REMOVING CHEWING GUM FROM FABRIC
If there is one substance that is tricky to remove… it’s sticky chewing gum! Everyone has heard the troubling story of a kid getting a huge wad of it stuck in their hair. Maybe the same can be said for blobs of it pressed into jeans or onto couch fabric. If there’s anything that’s a pain to clean, we all know after puzzling and pulling at the rubbery, gluey substance – it’s an experience you’ll never forget! Here’s some tricks:
One of the greatest tricks to cleaning off gum is to take the item of clothing and put in the freezer. To speed up the cooling process, put the clothing in a plastic bag with air, and bury it in the ice bin. When you open the freezer door, the cool air gets out, so surrounding it with ice will speed things up. When you are certain the item has reached rock bottom temperature, remove it and get to work immediately using a plastic scrapper or your fingernails to pull off as much gum as possible. If the gum gets soft again, just grab an ice cube and either put it on directly, or use a plastic back to prevent melty moisture from soaking in. Doing this a few times can lead to a huge cut-down in the amount of Wrigley’s smashed into the fibers.
Fortunately, this substance is also responsive to heat, but by itself it might just make a sticky situation. If you add some muscle ache relief cream it can actually lead to dissolving the material, which will help along with the heat to make it more removable. To make this work rub the cream on both sides of the fabric, then place the fabric gum-side-down on a material like a postage box flap, or any cardboard you have laying around. Slowly but surely, the gum will transfer away from the cloth and onto the cardboard.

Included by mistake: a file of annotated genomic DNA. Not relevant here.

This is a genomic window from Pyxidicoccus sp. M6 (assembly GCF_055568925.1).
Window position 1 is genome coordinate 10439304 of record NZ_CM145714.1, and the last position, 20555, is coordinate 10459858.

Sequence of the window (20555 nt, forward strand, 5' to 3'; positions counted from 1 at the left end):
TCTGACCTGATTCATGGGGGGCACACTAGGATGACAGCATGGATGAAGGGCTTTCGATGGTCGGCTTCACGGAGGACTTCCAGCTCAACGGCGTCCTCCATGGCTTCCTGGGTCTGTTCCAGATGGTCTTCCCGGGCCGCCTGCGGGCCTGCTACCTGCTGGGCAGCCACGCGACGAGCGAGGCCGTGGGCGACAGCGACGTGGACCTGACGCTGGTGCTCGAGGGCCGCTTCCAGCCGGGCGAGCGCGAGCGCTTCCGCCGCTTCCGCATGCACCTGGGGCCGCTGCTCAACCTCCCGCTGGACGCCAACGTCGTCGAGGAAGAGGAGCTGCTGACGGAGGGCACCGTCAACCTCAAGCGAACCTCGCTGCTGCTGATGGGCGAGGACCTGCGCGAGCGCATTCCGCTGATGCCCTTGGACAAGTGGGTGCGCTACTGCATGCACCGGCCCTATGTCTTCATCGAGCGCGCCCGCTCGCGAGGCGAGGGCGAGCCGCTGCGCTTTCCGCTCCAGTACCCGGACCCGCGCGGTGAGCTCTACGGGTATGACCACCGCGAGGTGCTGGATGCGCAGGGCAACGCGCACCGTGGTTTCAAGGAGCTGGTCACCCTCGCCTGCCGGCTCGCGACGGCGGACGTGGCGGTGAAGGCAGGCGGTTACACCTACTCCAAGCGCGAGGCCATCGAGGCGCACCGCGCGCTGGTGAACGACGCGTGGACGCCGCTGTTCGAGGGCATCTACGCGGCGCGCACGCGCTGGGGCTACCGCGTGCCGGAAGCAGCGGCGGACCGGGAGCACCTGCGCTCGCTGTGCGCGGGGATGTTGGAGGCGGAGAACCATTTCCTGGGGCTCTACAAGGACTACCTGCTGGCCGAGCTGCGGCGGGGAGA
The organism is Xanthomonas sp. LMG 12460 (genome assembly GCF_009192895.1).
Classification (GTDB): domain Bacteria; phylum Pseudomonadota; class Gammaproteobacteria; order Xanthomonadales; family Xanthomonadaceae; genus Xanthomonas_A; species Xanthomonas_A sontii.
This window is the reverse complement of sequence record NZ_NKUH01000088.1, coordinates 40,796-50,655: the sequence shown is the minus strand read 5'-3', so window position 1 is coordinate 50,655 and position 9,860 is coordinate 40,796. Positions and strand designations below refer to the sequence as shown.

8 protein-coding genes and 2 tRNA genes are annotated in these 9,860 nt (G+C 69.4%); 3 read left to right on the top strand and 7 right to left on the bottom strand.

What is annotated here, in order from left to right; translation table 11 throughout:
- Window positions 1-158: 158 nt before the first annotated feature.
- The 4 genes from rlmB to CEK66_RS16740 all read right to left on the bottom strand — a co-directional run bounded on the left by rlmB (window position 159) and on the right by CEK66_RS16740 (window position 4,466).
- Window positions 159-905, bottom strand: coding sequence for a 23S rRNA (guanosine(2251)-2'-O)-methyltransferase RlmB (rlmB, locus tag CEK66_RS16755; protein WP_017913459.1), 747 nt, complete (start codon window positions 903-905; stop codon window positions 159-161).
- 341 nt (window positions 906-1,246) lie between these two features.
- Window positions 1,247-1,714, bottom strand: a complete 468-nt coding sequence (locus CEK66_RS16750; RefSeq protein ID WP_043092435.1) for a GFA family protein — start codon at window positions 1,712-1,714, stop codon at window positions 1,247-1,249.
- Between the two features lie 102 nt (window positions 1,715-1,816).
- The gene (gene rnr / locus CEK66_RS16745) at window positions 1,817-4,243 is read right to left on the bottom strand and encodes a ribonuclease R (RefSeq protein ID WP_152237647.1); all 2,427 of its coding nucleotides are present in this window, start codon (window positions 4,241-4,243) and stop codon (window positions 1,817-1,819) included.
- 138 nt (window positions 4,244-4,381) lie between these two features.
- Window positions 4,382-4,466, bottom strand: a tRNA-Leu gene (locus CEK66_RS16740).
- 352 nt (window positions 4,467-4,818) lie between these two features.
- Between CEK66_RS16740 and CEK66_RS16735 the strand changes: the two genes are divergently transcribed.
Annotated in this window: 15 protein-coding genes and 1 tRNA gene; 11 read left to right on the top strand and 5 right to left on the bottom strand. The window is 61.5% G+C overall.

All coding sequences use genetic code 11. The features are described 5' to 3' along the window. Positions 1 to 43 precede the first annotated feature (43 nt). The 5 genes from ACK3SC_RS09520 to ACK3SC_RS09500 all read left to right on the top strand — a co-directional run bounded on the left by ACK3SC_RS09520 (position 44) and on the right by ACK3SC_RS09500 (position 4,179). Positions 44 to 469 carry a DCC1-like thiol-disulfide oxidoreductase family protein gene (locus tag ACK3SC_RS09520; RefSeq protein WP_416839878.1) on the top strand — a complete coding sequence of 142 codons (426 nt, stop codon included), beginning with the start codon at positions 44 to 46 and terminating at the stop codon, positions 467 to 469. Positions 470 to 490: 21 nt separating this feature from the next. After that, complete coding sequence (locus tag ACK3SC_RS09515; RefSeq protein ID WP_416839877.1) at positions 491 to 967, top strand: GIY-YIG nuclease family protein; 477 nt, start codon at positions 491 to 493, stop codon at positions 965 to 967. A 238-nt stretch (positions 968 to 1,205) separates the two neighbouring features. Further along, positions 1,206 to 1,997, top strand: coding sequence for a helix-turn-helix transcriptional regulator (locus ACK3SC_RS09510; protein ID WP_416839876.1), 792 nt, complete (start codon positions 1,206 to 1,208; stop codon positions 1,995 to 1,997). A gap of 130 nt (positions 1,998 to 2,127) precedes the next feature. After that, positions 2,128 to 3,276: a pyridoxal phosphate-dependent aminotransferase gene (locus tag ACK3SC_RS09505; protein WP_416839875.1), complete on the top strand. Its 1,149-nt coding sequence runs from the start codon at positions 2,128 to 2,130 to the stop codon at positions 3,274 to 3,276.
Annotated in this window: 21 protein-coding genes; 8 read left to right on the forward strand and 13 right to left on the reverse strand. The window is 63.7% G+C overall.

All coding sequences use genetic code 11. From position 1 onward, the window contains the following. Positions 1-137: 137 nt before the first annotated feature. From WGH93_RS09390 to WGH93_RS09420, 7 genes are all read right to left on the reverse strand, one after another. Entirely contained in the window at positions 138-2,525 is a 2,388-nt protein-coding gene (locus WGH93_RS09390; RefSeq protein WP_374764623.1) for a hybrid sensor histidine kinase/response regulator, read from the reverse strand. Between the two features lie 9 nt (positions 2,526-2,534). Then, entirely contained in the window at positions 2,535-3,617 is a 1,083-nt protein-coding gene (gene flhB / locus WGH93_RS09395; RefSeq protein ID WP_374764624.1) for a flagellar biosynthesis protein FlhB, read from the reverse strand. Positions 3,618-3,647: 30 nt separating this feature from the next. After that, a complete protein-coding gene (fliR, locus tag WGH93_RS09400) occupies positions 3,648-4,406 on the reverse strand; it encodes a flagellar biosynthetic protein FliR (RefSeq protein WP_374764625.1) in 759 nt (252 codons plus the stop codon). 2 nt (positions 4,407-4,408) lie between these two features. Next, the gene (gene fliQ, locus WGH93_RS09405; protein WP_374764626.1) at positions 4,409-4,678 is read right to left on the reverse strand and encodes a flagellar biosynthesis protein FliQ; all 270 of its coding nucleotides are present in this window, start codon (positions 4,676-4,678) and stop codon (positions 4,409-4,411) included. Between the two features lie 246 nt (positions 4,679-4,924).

Other items that can add even more heat are a heat gun that you can buy at a tool store for around $20, or even a hair dryer or a clothing steamer. With the heat gun, it’s important to note that they produce a ton of extra hotness so be careful with your hands and also with the fabric, as nylons are made of plastic which might react strangely. With the steamer, obviously moisture will be involved at that point, so that should be considered with sensitive fabrics, or those with unstable dyes. If those don’t work, you could try microwaving a bowl of water to high temperatures and dipping the fabric in it, and adding an “acidic” cleaner or vinegar might help there too. Vinegar is a very helpful cleaning product actually, and is commonly used for things like coffee machines.